“Hey, down there! HEADS!”
Hercules caught a pigeon shortly after I arrived this morning. She took it to one of her favorite eating perches and the feathers started to fly. She ate there for about 15 minutes. If you click on the picture for the larger version, you can see the feathers flying in a halo around her. Sometimes, this is what actually alerts me first to either falcon’s location.
On Eating: There seems to be some disagreement as to how effective the stoop attack is in killing prey straight out. I will do some more research over the winter and, hopefully, come into next season with far more knowledge on many fronts. From what I’ve read so far, the peregrine grab the prey with their feet, but do not skewer them with their talons, as accipiters do. Instead, the peregrine bites into the prey’s neck – as I’ve mentioned time and again.
What I didn’t know is that sometimes peregrines do that in the air, as they fly to a preferred eating perch. Mostly, I’ve seen Max and Herc come in with intact birds. After landing, they bite the head off. So, that may be an individual thing.
Peregrines do seem to favor particular perches for plucking and eating. After landing, typically they tear off the head. If its a small bird, usually the head is consumed. If the peregrine has a particularly strong morbid sense of humor, like the MCC birds, they forgo the delicacy in order to drop the head on unsuspecting human commuters below.
The prey almost always are well-plucked. Really, really, really well-plucked. I’m not kidding on this. After plucking, they consume the neck, then move to the breast. If the prey is large, oftentimes they detach the posterior half of the carcass from the breast and take that to the nest instead of the whole bird. Hence – the Half Bird.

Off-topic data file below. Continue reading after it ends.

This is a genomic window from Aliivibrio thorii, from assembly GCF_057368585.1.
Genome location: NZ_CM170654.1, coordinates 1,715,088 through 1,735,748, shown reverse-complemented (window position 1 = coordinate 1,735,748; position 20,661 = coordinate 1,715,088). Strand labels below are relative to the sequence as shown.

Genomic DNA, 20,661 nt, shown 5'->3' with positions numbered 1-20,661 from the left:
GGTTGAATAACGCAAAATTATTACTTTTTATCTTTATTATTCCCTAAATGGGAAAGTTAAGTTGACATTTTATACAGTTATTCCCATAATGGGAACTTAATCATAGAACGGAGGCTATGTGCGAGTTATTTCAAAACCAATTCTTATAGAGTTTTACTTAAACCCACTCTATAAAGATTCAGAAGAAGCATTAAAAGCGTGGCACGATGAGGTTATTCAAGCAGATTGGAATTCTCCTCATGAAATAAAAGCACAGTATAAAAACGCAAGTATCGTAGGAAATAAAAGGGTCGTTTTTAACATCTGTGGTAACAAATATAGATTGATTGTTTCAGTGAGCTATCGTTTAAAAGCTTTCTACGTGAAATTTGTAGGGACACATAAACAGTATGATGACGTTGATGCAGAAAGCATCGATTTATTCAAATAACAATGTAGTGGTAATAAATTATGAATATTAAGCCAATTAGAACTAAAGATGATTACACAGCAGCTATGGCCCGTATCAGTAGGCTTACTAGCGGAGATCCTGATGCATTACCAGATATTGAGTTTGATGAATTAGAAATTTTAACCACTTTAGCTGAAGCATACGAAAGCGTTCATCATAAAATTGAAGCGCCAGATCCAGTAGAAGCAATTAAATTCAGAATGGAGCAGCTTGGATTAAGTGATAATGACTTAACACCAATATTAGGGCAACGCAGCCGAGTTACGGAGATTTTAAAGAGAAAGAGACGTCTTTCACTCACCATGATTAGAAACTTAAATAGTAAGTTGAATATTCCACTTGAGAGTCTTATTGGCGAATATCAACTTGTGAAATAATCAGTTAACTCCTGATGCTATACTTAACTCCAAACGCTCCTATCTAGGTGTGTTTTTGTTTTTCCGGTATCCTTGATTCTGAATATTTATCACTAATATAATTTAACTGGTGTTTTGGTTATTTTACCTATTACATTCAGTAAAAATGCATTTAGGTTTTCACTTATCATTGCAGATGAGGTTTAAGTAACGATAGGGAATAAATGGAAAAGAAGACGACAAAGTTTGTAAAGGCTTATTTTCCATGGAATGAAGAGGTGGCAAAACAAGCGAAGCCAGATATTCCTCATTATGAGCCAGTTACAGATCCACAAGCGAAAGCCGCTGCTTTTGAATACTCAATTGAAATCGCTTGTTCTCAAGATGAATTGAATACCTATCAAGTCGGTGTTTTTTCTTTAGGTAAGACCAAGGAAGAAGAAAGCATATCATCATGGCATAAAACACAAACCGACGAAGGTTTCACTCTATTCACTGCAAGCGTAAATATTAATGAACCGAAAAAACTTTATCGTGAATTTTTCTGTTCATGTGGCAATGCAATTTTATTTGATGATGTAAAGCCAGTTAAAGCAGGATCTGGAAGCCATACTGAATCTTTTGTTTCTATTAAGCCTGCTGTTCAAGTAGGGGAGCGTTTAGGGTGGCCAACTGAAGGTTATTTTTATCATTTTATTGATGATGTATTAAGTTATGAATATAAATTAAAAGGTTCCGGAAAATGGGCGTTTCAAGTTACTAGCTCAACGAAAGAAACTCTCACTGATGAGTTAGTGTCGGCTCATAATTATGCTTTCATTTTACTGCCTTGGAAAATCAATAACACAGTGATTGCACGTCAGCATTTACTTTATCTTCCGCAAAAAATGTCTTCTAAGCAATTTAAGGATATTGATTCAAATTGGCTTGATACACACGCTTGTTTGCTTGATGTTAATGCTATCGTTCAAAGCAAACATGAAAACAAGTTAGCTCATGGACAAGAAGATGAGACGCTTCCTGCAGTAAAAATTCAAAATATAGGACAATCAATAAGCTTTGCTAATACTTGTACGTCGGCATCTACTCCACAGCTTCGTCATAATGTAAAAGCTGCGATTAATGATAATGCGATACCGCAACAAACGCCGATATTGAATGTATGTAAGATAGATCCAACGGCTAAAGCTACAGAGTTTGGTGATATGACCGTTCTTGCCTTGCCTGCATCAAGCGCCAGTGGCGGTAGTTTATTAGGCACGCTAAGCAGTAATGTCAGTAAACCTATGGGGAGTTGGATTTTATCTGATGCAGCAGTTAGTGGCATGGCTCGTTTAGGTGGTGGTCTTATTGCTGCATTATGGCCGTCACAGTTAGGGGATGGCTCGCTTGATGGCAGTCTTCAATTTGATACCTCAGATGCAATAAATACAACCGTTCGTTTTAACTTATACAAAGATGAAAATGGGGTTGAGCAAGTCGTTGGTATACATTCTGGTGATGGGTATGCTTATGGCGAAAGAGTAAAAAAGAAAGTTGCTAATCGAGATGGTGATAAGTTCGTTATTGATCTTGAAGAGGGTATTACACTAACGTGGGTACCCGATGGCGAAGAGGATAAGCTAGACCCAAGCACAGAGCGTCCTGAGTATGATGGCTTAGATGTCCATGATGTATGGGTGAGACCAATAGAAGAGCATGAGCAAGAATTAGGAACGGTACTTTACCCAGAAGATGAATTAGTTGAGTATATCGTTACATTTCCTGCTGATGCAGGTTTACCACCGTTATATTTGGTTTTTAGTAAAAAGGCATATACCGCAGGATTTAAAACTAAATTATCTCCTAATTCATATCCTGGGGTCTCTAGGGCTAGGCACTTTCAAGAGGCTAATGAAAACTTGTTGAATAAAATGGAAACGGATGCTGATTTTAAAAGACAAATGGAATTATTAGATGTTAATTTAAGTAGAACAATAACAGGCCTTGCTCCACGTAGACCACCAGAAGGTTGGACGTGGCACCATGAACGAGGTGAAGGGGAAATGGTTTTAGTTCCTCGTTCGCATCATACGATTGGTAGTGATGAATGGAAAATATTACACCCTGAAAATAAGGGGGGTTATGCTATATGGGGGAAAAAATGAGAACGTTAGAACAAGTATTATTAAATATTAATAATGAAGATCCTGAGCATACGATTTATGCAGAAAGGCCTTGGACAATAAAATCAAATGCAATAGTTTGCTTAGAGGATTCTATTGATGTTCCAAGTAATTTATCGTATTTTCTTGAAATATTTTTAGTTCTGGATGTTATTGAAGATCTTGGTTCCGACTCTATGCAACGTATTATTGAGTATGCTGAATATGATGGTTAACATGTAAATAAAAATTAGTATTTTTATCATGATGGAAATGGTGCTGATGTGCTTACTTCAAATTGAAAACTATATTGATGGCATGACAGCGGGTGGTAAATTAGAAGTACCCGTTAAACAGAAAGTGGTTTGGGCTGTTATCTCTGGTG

So, Hercules ate with gusto and then tossed a few scraps, including the head, over the side, watching as they fell to the sidewalk below. By the time I got down there, an hour later, the pieces were gone, so I couldn’t collect them. That’s alright, though, as I trusted my ability to identify a pigeon and could safely jot that down.
Hercules took off with half the pigeon (posterior half) to the nest. About halfway there, Max came down from the skyscraper perch and flew with her to the nest. The two vocalized the whole way and finally landed on the nest ledge. Hercules put the pigeon down, Max picked it up and then dropped into the nest with it. Hercules promptly took off and flew east, towards State Street. Twenty minutes later, Max hopped up onto the ledge from the nest and flew to the skyperch.
A bit later, Hercules came back from the east empty handed (or taloned, if you will), but on her way to join Max on the skyperch, a very small bird, sparrow by the looks of it, happened into her path.
She went into a crazy aerial chase, finally driving the bird into the skyscraper window and snagging it when it fell. Max jumped off the skyperch and the two careened back to the nest together, vocalizing wildly. Again, Hercules stepped away from the kill and Max took the entire thing into the nest.
James and Tom came up to visit just as I was packing up. They got to see Hercules catch the sparrow and both falcons head back to the nest at mind-blowing speeds while making tons of noise. Both men were really excited to tell me all about what they’d seen on breaks — mostly hunting stories and spectacular high dives. I talked to them a bit about how we might get onto the top of the stairwell roof and bag the remains up there. While neither of them seemed keen on allowing me up there (insurance reasons, I’m sure), they started to plan together how they would do so.
If they have time, some time today they will go up on that roof and sweep everything up there into a bag for me. I’ll bring it back to the museum, go through it and try to identify what I can. It’s really neat to have some enthusiastic assistance from the building staff and certainly makes me feel much less nervous that I’m going to suddenly lose my access to such a prime viewing spot.